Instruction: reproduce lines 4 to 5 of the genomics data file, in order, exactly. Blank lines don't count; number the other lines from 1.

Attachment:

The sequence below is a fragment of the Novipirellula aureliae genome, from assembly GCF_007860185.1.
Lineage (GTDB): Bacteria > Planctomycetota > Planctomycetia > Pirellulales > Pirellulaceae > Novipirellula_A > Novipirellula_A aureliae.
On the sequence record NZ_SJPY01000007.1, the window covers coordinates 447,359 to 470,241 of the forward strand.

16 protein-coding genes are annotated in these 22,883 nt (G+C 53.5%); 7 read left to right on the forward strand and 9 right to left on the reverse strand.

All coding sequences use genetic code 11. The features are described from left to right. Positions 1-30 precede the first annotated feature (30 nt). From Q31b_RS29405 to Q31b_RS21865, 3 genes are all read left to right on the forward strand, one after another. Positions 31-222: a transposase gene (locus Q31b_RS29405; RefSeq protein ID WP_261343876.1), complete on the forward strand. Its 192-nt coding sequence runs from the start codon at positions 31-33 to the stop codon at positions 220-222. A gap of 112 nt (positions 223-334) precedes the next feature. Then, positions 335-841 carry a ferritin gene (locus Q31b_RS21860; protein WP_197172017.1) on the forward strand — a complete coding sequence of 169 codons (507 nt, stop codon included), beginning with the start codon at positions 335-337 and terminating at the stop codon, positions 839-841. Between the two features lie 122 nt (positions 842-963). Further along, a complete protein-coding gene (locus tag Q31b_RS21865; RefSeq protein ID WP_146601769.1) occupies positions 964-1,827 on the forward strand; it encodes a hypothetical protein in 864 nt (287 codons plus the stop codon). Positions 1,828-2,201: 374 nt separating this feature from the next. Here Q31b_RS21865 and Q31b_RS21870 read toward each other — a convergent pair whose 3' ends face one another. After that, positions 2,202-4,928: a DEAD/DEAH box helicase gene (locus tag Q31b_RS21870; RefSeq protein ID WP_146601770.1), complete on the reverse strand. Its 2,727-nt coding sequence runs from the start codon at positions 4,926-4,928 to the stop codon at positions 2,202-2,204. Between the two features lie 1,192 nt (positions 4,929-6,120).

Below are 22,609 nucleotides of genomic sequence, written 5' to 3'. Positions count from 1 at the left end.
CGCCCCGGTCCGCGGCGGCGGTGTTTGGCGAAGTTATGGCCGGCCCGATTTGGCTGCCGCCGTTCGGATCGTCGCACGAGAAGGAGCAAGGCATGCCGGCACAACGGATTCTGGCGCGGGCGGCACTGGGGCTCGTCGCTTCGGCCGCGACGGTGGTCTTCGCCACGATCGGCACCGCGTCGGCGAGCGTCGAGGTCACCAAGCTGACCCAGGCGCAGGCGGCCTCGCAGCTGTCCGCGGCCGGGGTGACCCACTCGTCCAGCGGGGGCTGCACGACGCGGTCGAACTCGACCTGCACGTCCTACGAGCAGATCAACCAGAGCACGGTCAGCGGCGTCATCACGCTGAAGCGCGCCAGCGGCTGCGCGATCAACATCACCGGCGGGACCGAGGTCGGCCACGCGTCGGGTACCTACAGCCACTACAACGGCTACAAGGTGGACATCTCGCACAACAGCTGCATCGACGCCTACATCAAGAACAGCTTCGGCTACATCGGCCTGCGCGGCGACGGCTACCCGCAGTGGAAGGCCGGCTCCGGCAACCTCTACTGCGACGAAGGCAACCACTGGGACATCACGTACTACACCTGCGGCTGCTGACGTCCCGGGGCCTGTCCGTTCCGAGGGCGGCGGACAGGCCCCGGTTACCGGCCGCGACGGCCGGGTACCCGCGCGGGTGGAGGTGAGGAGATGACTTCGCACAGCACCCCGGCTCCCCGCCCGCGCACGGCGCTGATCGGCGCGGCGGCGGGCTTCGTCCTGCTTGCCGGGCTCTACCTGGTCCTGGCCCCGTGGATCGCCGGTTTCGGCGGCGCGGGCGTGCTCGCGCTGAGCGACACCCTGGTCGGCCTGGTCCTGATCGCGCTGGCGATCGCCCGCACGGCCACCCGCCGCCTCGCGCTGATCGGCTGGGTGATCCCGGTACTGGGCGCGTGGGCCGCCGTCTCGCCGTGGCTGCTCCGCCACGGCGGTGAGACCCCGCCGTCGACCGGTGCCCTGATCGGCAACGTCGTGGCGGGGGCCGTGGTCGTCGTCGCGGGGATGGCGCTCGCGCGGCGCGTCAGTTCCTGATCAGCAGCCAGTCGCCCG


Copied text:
16 protein-coding genes are annotated in these 22,883 nt (G+C 53.5%); 7 read left to right on the forward strand and 9 right to left on the reverse strand.

All coding sequences use genetic code 11. The features are described from left to right. Positions 1-30 precede the first annotated feature (30 nt). From Q31b_RS29405 to Q31b_RS21865, 3 genes are all read left to right on the forward strand, one after another. Positions 31-222: a transposase gene (locus Q31b_RS29405; RefSeq protein ID WP_261343876.1), complete on the forward strand. Its 192-nt coding sequence runs from the start codon at positions 31-33 to the stop codon at positions 220-222. A gap of 112 nt (positions 223-334) precedes the next feature. Then, positions 335-841 carry a ferritin gene (locus Q31b_RS21860; protein WP_197172017.1) on the forward strand — a complete coding sequence of 169 codons (507 nt, stop codon included), beginning with the start codon at positions 335-337 and terminating at the stop codon, positions 839-841. Between the two features lie 122 nt (positions 842-963). Further along, a complete protein-coding gene (locus tag Q31b_RS21865; RefSeq protein ID WP_146601769.1) occupies positions 964-1,827 on the forward strand; it encodes a hypothetical protein in 864 nt (287 codons plus the stop codon). Positions 1,828-2,201: 374 nt separating this feature from the next. Here Q31b_RS21865 and Q31b_RS21870 read toward each other — a convergent pair whose 3' ends face one another. After that, positions 2,202-4,928: a DEAD/DEAH box helicase gene (locus tag Q31b_RS21870; RefSeq protein ID WP_146601770.1), complete on the reverse strand. Its 2,727-nt coding sequence runs from the start codon at positions 4,926-4,928 to the stop codon at positions 2,202-2,204. Between the two features lie 1,192 nt (positions 4,929-6,120).